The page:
The controversial practise of short selling has been banned in France, Italy, Spain and Belgium, in an effort to ease the downward pressure on bank share prices there. Meanwhile the latest numbers from Eurostat show that the French economy stagnated in the second quarter, with zero growth between April and June.
Markets reacted badly to the data - modest growth of around 0.3% had been expected - the CAC 40 living up (down?) to its name and falling nearly 2% this morning. The breezy disdain of the Gallic consumer has finally been punctured by the gravity of the Eurozone debt crisis, and household spending has plummeted.
But what of the short-selling ban, imposed initially for a period of 15 days? Many of you will recall that a similar measure was adopted here (and in the US) at the height of the last banking crisis - and that our friends across the channel could hardly contain their ‘I told you so’s’ at the time. But we cannot allow more than the briefest moment to enjoy their discomfiture this time around, for such is the interconnectedness of the modern banking system that any troubles on the continent will find their way over here soon enough.
Shorting - and the banning or otherwise thereof - remains a pretty controversial subject. Objectors suggest that not only is it purely speculative but also that it is dishonest, because traders sell shares which they don’t actually own. For those who need their memories jogging, at its simplest short selling involves borrowing shares in a company whose price you expect to fall and selling them, in the expectation that you will be able to buy them back later at a lower price and pocket the difference. Shares are usually borrowed from brokers who charge a commission for the loan.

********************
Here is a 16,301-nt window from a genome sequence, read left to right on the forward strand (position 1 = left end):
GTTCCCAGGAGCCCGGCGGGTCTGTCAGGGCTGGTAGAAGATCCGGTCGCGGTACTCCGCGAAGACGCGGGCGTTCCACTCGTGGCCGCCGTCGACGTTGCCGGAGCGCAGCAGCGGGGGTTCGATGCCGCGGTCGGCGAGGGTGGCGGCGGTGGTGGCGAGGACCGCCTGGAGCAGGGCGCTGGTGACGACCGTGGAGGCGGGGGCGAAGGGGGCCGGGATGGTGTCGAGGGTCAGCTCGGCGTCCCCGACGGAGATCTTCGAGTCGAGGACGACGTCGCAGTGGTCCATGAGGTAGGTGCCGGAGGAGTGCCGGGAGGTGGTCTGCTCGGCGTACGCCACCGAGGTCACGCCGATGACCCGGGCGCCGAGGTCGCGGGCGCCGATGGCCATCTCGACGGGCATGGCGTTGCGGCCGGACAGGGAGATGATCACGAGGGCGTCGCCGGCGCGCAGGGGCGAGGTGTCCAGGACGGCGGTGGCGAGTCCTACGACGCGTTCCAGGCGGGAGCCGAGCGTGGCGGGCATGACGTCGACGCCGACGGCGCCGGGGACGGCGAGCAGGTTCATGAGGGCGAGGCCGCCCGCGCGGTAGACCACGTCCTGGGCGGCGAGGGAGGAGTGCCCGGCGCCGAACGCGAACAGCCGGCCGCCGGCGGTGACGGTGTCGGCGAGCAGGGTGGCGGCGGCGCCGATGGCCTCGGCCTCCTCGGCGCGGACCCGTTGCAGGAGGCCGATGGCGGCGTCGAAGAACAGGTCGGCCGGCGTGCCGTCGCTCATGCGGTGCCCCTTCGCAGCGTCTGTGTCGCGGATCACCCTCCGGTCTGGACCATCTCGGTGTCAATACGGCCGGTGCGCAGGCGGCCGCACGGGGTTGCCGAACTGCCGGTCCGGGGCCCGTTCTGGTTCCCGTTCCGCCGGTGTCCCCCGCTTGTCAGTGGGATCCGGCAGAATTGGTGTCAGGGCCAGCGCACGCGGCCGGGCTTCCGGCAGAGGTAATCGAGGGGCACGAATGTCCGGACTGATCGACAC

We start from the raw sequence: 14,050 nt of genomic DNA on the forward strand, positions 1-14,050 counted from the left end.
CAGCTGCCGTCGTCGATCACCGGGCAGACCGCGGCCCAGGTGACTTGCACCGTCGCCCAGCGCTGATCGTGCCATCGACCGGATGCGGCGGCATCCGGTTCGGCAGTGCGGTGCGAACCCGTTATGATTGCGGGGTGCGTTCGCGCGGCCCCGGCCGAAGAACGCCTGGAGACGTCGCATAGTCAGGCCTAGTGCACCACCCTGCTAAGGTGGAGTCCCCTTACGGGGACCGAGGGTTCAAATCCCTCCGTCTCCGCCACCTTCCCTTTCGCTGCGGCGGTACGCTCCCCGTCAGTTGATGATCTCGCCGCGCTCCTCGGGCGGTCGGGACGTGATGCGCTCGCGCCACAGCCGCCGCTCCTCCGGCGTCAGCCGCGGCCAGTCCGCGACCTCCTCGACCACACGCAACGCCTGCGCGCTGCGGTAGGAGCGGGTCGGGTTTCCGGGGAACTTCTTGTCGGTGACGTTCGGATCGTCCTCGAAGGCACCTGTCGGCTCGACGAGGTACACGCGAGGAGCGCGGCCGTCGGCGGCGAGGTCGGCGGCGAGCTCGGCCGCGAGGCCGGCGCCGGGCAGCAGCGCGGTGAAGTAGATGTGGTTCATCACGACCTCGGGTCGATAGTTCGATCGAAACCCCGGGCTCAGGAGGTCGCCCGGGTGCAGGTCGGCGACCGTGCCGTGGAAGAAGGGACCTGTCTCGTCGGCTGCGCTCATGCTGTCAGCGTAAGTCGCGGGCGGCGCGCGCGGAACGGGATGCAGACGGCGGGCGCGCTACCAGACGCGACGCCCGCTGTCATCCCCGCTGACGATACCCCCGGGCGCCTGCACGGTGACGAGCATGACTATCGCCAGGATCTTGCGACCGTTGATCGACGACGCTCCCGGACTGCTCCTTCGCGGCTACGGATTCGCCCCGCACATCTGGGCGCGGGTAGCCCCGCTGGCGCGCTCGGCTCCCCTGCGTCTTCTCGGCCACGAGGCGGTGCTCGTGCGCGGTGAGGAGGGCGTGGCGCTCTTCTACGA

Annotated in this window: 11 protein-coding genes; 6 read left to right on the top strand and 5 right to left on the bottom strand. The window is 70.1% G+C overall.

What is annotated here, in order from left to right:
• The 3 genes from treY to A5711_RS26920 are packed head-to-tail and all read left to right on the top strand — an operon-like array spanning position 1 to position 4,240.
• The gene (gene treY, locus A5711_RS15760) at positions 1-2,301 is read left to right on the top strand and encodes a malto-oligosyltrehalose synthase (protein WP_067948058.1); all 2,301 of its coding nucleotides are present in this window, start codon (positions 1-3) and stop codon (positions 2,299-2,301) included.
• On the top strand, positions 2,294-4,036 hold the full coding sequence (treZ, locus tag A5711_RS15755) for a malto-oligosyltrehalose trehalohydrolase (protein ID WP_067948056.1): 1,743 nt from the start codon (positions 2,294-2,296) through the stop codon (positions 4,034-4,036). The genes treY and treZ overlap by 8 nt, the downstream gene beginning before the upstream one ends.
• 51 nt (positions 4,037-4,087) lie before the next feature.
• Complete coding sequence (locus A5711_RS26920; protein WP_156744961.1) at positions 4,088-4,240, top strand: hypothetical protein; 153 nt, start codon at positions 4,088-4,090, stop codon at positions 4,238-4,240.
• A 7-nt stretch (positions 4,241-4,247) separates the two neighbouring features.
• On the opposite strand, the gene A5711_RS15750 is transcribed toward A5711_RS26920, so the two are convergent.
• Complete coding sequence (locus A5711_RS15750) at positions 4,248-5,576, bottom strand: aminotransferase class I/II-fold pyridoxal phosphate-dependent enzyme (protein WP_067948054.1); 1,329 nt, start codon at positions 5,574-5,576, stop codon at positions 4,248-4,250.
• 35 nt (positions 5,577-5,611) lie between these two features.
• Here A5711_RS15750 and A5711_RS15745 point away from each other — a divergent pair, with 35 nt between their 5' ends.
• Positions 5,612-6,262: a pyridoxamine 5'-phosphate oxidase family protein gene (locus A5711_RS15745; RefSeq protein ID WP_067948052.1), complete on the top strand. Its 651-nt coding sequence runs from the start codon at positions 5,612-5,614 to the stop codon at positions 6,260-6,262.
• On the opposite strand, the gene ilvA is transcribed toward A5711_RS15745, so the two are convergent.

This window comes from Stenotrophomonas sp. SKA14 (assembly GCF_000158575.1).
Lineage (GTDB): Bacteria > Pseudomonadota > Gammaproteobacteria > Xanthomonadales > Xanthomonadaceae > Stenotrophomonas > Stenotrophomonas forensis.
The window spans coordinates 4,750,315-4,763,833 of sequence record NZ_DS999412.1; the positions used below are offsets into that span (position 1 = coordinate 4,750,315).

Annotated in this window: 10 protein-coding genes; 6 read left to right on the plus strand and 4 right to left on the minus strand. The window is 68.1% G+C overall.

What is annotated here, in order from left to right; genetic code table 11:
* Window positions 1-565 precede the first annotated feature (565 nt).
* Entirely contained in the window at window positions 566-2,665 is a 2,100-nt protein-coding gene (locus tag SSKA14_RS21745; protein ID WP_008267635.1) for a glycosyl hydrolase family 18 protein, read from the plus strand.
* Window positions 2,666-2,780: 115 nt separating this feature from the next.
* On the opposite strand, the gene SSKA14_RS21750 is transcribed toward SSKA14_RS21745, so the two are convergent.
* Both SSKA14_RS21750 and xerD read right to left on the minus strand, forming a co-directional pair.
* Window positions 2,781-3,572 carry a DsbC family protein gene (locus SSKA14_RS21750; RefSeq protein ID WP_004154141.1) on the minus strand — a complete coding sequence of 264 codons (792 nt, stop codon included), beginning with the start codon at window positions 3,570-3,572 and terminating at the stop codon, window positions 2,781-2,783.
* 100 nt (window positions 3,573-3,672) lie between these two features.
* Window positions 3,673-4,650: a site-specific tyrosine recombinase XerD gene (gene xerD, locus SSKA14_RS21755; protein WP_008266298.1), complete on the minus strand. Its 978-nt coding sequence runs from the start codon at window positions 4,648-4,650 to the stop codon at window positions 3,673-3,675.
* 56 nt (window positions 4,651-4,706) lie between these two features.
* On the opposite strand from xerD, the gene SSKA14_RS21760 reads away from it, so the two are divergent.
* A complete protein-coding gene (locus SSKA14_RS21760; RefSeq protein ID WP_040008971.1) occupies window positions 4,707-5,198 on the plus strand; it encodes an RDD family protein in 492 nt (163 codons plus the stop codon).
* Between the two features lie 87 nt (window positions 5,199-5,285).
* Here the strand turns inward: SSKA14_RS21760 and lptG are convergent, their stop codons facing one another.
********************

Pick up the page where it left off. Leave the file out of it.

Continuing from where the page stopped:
In terms of pure market theory, there is nothing wrong with short-selling, at least while the proportion of the total trading volumes of a particular share that are being shorted remain modest. But there are plenty of reasons why regulators and company managers do not like it - not least because in a febrile market shorting is often blamed for a very rapid downward spiral in share price, which can happen far too quickly for managers to stand much of a chance of doing anything about it.
Apart from it’s not being quite cricket, will the ban have the desired effect? It does seem to have reduced the pressure on bank shares in the Eurozone a little so far, but the evidence in the longer term is not all that encouraging. The results of the 2008 ban in the UK and US seem to suggest that it didn’t reduce volatility, and may even have done more harm than good. The chairman of the US Securities and Exchange Commission at the time, Christopher Cox, has since said of the decision to impose a ban ‘Knowing what we know now, I believe on balance that the Commission would not do it again.’
But if the ban is economically questionable, it’s politically expedient in that it makes it look like something is being done. And it also looks pretty victim-free form the man or woman in the street’s point of view - the only people who suffer being a few speculative traders and hedge funds, and who is going to shed any tears over them?
- Image credit: Flickr/rockcohen